In October 2015, Ipsos Public Affairs surveyed more than 12,000 Canadians about their perceptions of mayoral power in Canada.
Survey respondents were asked whether they agree with the statement, “Canadian mayors have the power to make things happen in their communities.” Responses were measured using a Likert scale (a list of options designed to capture the intensity of a response).
The overall finding was that Canadians, generally, believe that our mayors have the power to make things happen in our communities.
In fact, nearly three in four people (72%) agreed with the statement while about one in five disagreed (22%).
- Strongly agree – 17.0%
- Somewhat agree – 55.1%
- Somewhat disagree – 17.1%
- Strongly disagree – 4.9%
- Don’t know / not sure – 5.9%
The survey found a few interesting patterns. Certain groups tend to view mayors to be more powerful, such as women, younger people and recent immigrants. Perceptions about mayoral power considerably vary by province, with the most affirmative responses in Alberta and PEI and the lowest in Manitoba and Newfoundland and Labrador. These findings are interesting because they do not line up with how much power mayors hold based on their respective provincial legislation (spoiler alert: this will be the topic of a future blog!).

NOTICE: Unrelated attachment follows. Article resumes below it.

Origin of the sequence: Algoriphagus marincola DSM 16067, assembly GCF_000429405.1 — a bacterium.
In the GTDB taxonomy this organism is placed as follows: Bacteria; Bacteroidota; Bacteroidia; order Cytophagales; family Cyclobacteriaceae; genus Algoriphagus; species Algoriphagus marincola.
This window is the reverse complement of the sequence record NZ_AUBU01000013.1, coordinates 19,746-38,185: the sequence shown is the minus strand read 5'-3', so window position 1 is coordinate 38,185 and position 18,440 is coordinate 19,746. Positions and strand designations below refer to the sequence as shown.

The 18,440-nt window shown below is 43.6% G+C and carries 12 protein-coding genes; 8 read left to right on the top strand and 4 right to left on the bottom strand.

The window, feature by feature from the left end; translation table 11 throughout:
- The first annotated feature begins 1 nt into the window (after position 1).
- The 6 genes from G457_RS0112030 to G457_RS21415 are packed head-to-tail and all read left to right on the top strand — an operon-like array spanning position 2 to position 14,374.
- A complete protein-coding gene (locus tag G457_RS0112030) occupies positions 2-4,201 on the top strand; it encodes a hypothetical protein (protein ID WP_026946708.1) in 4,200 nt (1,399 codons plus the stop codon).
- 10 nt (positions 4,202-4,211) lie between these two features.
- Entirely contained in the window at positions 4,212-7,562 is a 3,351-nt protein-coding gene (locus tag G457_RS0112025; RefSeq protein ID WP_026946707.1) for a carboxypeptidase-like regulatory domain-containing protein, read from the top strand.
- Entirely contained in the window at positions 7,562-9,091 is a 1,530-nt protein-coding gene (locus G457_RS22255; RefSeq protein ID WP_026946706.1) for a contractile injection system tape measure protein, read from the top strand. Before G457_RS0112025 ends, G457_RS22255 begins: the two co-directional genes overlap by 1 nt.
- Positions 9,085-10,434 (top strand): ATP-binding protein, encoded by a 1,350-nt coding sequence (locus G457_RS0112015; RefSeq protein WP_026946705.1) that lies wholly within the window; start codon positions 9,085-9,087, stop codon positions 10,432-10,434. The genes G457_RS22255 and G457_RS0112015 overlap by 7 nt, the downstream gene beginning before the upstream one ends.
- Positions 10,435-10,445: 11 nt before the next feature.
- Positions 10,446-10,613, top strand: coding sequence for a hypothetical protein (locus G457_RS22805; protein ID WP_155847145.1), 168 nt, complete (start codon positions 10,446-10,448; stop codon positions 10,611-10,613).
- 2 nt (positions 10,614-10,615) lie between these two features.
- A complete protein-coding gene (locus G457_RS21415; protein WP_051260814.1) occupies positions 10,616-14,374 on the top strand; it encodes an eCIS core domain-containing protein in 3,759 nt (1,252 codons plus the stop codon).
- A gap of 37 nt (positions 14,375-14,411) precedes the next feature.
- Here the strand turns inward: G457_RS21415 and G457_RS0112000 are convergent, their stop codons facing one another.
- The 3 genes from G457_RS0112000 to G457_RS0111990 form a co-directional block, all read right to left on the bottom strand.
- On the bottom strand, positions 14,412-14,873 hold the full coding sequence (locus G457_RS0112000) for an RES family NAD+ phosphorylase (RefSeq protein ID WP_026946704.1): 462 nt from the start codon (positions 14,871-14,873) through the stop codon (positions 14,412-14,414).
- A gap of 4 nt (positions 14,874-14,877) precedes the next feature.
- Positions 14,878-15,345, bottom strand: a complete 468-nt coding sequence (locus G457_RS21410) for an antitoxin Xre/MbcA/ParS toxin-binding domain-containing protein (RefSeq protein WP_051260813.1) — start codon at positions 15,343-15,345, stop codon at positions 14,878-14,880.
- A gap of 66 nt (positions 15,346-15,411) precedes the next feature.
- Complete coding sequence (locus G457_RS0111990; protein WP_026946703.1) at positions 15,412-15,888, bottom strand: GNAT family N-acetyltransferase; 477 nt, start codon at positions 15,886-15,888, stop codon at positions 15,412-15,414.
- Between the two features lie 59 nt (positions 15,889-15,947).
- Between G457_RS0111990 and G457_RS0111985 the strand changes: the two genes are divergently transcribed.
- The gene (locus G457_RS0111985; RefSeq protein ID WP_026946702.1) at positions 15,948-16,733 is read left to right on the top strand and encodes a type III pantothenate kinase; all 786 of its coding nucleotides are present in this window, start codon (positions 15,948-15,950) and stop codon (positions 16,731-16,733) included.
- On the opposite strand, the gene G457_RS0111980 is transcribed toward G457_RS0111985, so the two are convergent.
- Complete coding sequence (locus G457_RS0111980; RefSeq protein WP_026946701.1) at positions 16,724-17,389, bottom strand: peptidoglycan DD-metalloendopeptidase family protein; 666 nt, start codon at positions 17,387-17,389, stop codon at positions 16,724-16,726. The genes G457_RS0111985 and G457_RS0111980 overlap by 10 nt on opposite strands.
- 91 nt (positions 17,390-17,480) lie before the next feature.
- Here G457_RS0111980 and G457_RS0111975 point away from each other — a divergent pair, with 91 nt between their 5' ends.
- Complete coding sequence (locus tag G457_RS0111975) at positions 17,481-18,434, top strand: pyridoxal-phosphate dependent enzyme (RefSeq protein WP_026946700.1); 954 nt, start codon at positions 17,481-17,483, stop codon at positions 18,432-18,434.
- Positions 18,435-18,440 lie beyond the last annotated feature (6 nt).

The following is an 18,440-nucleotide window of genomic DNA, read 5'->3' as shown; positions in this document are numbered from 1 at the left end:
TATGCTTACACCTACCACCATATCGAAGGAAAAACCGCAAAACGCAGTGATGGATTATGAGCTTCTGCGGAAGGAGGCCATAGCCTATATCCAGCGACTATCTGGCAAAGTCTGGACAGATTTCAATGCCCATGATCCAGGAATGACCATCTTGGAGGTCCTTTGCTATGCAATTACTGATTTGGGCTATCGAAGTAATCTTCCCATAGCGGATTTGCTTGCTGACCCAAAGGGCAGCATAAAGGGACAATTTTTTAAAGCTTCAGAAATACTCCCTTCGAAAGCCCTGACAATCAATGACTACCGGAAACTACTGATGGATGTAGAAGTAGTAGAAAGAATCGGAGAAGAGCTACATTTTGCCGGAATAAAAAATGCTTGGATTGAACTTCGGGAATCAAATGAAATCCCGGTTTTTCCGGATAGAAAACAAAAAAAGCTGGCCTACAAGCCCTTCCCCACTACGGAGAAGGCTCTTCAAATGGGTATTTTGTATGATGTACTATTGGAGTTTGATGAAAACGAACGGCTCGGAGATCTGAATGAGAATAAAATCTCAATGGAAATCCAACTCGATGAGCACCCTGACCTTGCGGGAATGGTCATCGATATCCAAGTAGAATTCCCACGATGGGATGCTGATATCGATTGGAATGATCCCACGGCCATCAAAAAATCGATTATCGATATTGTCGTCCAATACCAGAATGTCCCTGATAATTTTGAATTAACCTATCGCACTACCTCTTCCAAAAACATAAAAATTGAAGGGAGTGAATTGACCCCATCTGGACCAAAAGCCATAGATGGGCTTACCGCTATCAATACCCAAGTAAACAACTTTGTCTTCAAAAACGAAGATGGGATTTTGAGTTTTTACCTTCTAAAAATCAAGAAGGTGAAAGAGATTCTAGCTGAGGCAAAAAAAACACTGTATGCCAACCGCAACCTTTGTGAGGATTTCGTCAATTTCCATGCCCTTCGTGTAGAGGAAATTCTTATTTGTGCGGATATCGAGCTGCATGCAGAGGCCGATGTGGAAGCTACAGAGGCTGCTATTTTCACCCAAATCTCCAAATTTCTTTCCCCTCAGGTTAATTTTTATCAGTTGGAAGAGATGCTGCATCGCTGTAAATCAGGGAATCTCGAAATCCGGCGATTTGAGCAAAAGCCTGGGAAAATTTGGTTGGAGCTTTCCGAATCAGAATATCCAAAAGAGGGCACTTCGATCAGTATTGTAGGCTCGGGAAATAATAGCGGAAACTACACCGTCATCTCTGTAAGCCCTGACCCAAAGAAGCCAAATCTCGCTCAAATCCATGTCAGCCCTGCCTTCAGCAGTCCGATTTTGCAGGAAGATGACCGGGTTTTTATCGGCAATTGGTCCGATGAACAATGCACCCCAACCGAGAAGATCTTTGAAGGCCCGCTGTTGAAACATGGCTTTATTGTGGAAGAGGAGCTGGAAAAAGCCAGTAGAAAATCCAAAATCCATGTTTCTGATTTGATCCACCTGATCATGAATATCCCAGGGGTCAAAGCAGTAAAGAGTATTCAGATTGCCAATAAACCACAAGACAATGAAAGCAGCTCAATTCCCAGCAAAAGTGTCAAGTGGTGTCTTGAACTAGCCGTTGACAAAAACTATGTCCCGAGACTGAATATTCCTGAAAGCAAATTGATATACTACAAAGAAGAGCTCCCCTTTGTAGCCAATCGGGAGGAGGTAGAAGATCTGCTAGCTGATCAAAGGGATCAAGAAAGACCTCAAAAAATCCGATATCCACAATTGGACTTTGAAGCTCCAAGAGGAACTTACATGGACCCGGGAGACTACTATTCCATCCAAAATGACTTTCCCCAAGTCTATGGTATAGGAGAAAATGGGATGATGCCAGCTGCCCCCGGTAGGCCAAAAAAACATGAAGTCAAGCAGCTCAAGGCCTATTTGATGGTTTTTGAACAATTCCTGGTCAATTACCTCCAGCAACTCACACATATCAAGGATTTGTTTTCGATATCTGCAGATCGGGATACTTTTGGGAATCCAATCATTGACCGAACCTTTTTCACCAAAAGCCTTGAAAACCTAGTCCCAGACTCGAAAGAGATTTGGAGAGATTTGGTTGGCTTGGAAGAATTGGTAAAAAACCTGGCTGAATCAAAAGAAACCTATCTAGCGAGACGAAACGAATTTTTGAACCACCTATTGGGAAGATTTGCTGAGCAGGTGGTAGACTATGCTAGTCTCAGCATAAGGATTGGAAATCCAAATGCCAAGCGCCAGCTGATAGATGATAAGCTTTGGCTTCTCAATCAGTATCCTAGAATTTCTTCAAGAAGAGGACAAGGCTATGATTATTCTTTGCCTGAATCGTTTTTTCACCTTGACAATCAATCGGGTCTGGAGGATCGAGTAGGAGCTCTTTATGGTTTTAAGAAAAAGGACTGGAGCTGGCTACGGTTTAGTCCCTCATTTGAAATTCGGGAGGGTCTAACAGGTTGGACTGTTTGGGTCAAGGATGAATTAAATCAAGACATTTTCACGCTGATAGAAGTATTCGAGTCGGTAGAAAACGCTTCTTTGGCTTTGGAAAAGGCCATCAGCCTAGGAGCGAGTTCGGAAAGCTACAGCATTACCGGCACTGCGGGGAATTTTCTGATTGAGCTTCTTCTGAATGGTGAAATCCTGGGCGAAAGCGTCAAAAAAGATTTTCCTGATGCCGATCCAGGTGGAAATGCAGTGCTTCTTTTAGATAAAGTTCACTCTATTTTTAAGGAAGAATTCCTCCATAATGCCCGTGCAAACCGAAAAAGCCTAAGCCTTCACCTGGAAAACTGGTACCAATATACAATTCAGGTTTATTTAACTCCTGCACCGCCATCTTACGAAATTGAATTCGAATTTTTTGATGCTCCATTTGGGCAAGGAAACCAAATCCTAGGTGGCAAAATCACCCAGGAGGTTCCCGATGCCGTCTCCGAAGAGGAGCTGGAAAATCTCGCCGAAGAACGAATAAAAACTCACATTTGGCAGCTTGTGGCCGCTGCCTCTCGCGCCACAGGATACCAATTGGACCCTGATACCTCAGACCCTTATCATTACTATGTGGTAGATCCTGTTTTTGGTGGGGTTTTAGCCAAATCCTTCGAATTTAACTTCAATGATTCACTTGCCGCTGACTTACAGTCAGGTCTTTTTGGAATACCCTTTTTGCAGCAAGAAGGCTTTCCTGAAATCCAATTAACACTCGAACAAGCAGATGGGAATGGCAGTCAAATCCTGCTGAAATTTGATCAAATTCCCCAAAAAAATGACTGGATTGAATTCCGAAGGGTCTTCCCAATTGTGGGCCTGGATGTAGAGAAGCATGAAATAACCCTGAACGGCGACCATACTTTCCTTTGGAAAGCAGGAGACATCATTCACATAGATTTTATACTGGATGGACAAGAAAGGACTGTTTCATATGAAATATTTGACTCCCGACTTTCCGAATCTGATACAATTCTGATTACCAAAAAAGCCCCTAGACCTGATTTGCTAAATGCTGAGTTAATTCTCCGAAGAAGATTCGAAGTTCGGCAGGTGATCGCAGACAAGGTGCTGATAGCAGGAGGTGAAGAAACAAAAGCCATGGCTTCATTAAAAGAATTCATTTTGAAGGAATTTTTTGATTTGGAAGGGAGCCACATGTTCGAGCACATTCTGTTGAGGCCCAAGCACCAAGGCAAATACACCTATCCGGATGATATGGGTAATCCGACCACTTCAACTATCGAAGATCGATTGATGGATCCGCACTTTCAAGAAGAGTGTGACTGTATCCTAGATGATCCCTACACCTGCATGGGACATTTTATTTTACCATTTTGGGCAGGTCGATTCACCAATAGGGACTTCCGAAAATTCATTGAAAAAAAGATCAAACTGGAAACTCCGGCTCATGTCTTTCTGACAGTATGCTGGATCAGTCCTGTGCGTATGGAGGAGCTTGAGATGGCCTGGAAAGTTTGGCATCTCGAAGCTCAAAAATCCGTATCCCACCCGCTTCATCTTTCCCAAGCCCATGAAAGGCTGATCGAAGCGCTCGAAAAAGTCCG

Some variables seem to have little relationship with perceptions of mayoral power, including income, employment status, education, union membership, visible minority status, marital status and sexual orientation.
Perhaps the most interesting finding is with respect to cities. People living in Canada’s largest cities are more likely to believe that their mayors have the power to make things happen than those living outside of major urban centres. Why is this? Do big city mayors actually have more power, or is it just a perception because they tend to be more well known public figures? The honest answer is that we do not know.
Unfortunately, there is lots we don’t know about what Canadians think about mayors. We don’t know how powerful people view mayors to be are compared to other types of political leaders. We don’t really know what “things” Canadians expect their mayors to “make happen” in our communities. While there is data about how Canadians feel about individual mayors (polling data, election results), we have little information about the perceptions and expectations Canadians hold for the role itself.
Sometimes having more questions than answers is a great place to start.
The Ipsos survey finds that Canadians generally believe that our mayors hold power. What this means, and how it varies across the country, is a big part of what this project is all about.